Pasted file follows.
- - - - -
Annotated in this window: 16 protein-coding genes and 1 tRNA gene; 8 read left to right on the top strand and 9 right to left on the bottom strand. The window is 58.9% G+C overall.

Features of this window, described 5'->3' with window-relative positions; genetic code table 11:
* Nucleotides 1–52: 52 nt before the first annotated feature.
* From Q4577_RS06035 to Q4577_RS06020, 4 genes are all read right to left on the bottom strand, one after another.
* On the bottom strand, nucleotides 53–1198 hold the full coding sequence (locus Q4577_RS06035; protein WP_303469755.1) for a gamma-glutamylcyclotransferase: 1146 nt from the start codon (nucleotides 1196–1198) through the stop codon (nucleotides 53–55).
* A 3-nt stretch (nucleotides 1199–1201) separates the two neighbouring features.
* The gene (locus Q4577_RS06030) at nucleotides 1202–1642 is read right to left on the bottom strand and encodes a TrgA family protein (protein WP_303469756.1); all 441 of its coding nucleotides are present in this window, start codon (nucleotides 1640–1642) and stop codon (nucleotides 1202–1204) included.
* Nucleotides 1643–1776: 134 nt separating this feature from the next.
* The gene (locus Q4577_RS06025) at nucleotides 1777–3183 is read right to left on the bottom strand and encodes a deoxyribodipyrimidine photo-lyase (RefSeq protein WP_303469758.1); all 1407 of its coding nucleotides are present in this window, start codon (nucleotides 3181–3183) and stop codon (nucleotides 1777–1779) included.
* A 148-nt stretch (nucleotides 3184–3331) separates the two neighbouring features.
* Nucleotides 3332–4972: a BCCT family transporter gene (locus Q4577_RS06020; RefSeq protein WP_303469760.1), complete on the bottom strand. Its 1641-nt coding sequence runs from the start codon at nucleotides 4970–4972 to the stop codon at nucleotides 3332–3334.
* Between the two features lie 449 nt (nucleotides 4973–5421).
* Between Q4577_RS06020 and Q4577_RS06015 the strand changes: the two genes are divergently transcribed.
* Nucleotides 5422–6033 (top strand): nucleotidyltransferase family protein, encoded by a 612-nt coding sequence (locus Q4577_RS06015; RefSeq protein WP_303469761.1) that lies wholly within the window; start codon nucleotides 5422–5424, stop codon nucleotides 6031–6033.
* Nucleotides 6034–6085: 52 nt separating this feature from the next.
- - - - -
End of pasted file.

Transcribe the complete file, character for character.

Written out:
Annotated in this window: 16 protein-coding genes and 1 tRNA gene; 8 read left to right on the top strand and 9 right to left on the bottom strand. The window is 58.9% G+C overall.

Features of this window, described 5'->3' with window-relative positions; genetic code table 11:
* Nucleotides 1–52: 52 nt before the first annotated feature.
* From Q4577_RS06035 to Q4577_RS06020, 4 genes are all read right to left on the bottom strand, one after another.
* On the bottom strand, nucleotides 53–1198 hold the full coding sequence (locus Q4577_RS06035; protein WP_303469755.1) for a gamma-glutamylcyclotransferase: 1146 nt from the start codon (nucleotides 1196–1198) through the stop codon (nucleotides 53–55).
* A 3-nt stretch (nucleotides 1199–1201) separates the two neighbouring features.
* The gene (locus Q4577_RS06030) at nucleotides 1202–1642 is read right to left on the bottom strand and encodes a TrgA family protein (protein WP_303469756.1); all 441 of its coding nucleotides are present in this window, start codon (nucleotides 1640–1642) and stop codon (nucleotides 1202–1204) included.
* Nucleotides 1643–1776: 134 nt separating this feature from the next.
* The gene (locus Q4577_RS06025) at nucleotides 1777–3183 is read right to left on the bottom strand and encodes a deoxyribodipyrimidine photo-lyase (RefSeq protein WP_303469758.1); all 1407 of its coding nucleotides are present in this window, start codon (nucleotides 3181–3183) and stop codon (nucleotides 1777–1779) included.
* A 148-nt stretch (nucleotides 3184–3331) separates the two neighbouring features.
* Nucleotides 3332–4972: a BCCT family transporter gene (locus Q4577_RS06020; RefSeq protein WP_303469760.1), complete on the bottom strand. Its 1641-nt coding sequence runs from the start codon at nucleotides 4970–4972 to the stop codon at nucleotides 3332–3334.
* Between the two features lie 449 nt (nucleotides 4973–5421).
* Between Q4577_RS06020 and Q4577_RS06015 the strand changes: the two genes are divergently transcribed.
* Nucleotides 5422–6033 (top strand): nucleotidyltransferase family protein, encoded by a 612-nt coding sequence (locus Q4577_RS06015; RefSeq protein WP_303469761.1) that lies wholly within the window; start codon nucleotides 5422–5424, stop codon nucleotides 6031–6033.
* Nucleotides 6034–6085: 52 nt separating this feature from the next.